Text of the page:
Saturday, June 19, 2010

ITR Volume 324 : Part 3


Volume 324 : Part 3



>>Mandatory condition of payment of admitted tax cannot be read into provision relating to Appellate Tribunal : CIT v. Pawan Kumar Laddha p. 324

>>Doctrine of incorporation has to be clearly spelt out : CIT v. Pawan Kumar Laddha p. 324

>>Amount on which interest for period during which tax not refunded will include amount of tax deducted at source : CIT v. H. E. G. Ltd. p. 331


>>Charging of Modvat to profit and loss account not a ground for reassessment : Jay Bharat Maruti Ltd. v. CIT (Delhi) p. 289

>>Notice on basis of escape of an item of income : Other items of income cannot be assessed : Jay Bharat Maruti Ltd. v. CIT (Delhi) 289

>>Lifting goods to be delivered to purchaser but not delivering : Assessee owner of goods liable to tax on them : D. N. Singh v. CIT (Patna) p. 304

>>Finding of user for purpose of business entitled to depreciation : CIT v. Panacea Biotech Ltd. (Delhi) p. 311

>>Invoice issued and purchase consideration accounted in assessee's books : Assessee entitled to claim in relevant assessment year : CIT v. Panacea Biotech Ltd. (Delhi) p. 311

>>Tribunal allowing expenditure on research and development on basis of survey report explaining expenditure : Proper : CIT v. Panacea Biotech Ltd. (Delhi) p. 311

>>Borrowed capital advanced to sister concern without charging interest : Interest paid by assessee not deductible : CIT v. Accelerated Freeze Drying Co. Ltd. (Ker) p. 316

>>Duty of Tribunal to decide case on the basis of facts : CIT v. Accelerated Freeze Drying Co. Ltd. (Ker) p. 316

>>Assessee to be given an opportunity to deal with distinguishable features of case relied on : Inventure Growth and Securities Ltd. v. ITAT (Bom) p. 319

>>Interest from short-term deposits to be treated under head "Business income" : CIT v. J. J. Exporters Ltd. (Cal) p. 329

>>Company unable to reach target on account of change in law for a public limited company and suffering losses and selling all its assets : Addition made by AO deleted : AGM Protection Devices Ltd. v. Deputy CIT (Delhi) p. 334


>>Rules :

Income-tax (Fourth Amendment) Rules, 2010


>>A non-resident is not under an obligation to apply for PAN, for TDS purposes, as per section 206AA (S. K. Tyagi, Advocate) p. 1

F Revised Discussion Paper on the Direct Taxes Code p. 15

>>Whether amalgamation/merger can only be of companies carrying on similar businesses ? (T. N. Pandey, Retd. Chairman, CBDT) p. 11


>>Speech of the hon'ble Finance Minister during the 26th of Annual Conference of Chief Commissioners and Director Generals of Income-tax at New Delhi on 9th June, 2010

Tax collection

Direct Taxes, now the major resource provider to the Central Government, have grown at an average annual rate of 24 per cent. in the last five years and have nearly trebled from Rs. 1,32,771 crores in the financial year 2004-05 to about Rs. 3,78,000 crores in financial year 2009-10, increasing its share from 4.1 per cent. to 6.1 per cent. of the gross domestic product (GDP). This tremendous growth has been made possible not only due to rationalisation of tax structure and improvement in tax administration leading to better tax compliance, but also persistent and unrelenting efforts of employees of the Income-tax Department.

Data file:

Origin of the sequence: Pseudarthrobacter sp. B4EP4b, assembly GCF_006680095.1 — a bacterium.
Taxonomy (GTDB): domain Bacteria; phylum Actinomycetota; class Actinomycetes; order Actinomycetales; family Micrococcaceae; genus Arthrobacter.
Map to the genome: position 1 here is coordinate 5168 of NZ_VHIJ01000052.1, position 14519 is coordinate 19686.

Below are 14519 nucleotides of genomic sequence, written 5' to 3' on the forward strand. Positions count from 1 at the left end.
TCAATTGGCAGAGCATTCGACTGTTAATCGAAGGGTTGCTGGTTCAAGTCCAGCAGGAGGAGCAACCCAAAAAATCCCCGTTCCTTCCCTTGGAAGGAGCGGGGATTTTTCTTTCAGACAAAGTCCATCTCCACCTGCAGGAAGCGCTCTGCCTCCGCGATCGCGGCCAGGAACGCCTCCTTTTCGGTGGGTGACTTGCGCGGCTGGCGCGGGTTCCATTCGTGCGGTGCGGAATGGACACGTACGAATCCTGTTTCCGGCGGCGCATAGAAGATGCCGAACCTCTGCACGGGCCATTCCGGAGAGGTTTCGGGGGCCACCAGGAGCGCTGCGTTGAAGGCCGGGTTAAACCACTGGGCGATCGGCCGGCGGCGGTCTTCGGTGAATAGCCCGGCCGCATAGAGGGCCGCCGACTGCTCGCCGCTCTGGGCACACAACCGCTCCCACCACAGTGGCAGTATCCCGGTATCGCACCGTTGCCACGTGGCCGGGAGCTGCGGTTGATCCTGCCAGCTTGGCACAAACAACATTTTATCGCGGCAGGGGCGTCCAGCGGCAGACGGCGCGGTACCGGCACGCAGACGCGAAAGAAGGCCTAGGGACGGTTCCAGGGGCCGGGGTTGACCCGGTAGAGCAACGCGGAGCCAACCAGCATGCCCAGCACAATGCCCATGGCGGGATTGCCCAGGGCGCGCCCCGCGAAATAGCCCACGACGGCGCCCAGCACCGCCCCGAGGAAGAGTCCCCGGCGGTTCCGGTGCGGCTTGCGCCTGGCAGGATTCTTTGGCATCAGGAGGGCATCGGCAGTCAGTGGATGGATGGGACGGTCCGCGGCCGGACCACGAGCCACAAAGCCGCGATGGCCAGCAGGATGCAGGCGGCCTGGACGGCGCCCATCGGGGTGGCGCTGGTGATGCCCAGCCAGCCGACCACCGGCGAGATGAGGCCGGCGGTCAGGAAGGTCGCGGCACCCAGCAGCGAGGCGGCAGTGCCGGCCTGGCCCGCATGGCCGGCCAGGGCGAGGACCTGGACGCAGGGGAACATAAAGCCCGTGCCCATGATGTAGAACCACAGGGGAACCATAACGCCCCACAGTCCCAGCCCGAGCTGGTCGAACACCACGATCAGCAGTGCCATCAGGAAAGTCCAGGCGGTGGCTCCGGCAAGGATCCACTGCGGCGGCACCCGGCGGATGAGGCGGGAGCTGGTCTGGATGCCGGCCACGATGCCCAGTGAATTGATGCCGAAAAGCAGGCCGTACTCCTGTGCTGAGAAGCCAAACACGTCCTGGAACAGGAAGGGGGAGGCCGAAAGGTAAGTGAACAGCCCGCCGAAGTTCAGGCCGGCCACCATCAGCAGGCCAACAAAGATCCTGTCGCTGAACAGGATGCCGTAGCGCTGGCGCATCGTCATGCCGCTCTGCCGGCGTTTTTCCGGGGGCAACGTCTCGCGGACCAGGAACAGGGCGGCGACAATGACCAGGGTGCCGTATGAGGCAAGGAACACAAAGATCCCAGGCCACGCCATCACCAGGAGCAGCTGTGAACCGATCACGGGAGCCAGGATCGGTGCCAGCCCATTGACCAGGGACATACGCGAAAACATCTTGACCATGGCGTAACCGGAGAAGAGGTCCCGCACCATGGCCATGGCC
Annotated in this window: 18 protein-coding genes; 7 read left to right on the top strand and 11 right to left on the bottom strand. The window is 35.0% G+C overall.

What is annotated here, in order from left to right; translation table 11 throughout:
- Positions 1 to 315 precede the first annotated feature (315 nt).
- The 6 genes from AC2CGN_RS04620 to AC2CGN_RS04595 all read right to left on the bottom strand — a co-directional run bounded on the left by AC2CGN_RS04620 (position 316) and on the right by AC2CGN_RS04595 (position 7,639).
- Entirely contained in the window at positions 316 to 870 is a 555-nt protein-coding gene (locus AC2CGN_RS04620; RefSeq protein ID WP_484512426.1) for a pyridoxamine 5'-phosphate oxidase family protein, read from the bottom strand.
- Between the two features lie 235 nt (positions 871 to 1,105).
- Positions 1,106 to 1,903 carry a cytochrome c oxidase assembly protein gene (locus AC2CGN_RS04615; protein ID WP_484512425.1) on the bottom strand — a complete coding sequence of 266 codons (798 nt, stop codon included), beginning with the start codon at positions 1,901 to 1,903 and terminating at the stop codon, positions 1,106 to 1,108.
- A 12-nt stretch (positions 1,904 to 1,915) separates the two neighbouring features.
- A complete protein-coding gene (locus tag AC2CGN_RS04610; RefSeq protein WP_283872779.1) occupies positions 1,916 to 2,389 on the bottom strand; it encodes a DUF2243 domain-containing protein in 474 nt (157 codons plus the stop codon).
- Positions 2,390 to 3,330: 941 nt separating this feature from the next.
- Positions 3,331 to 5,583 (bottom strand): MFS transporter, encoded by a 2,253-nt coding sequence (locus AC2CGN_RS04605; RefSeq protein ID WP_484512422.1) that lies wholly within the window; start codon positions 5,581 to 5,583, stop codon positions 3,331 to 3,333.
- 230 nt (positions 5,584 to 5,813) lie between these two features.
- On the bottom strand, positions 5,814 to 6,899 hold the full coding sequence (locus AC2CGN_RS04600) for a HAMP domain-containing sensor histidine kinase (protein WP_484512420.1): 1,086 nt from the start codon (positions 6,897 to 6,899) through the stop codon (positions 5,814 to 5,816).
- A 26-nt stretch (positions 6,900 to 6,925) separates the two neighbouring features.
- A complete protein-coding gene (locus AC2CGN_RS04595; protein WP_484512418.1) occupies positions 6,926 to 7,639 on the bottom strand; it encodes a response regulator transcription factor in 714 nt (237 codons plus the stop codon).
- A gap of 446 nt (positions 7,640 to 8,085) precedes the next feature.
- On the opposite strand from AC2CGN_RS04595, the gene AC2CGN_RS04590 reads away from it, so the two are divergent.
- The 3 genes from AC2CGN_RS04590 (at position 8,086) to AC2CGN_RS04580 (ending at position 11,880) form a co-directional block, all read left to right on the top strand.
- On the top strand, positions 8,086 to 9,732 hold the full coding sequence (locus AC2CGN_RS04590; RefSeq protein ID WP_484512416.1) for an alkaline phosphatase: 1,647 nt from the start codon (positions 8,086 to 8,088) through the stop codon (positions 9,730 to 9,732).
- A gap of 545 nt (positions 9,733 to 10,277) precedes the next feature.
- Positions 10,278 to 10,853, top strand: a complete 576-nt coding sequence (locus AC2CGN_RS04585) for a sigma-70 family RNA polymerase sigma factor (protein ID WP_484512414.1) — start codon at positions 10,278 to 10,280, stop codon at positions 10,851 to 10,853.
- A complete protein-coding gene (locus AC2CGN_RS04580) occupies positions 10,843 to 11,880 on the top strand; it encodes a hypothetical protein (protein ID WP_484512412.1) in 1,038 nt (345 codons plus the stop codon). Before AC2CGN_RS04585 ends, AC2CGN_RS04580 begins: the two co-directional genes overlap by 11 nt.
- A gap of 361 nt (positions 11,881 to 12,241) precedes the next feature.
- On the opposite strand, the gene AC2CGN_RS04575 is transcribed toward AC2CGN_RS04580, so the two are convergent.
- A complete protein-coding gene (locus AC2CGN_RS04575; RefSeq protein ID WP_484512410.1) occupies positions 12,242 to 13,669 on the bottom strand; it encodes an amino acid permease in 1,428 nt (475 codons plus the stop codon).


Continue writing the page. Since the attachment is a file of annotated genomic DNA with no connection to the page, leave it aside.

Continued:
Tax reforms

2. To improve the compliance further, tax laws need to be simple, stable and robust; tax rates should remain moderate; and multiplicity of tax exemptions and deductions should be gradually phased out in order to widen and deepen the tax base. The tax administration needs to be further toned up by appropriate use of technology on the one hand, and improving professional competence and responsiveness of the employees on the other.
3. A major tax reform initiative has already been announced in the proposed "Direct Taxes Code 2009" to simplify, rationalise and consolidate the laws and procedure, relating to direct taxes. Its draft is under revision, taking into consideration the areas of concern expressed by various stakeholders, and the discussion paper will be shortly in the public domain before introduction in Parliament in the forthcoming monsoon session. It will indeed be legislation for the 21st century, which will witness the emergence of an economically strong and vibrant India. I anticipate that the new Code will usher in major changes in procedures and practices of direct tax. The Department, therefore, needs to draw a roadmap for administratively meeting the challenges and the changes that will be introduced by the new Code. The Human Resource Directorate of the Department should draw up plans for training in co-operation with tax training institutes for capacity building for implementation of the Direct Taxes Code. The transition from existing law to DTC would require completion of delegated legislation in a time bound manner. The CBDT should ensure smooth transition by planning the activities schedule well in advance.

International taxation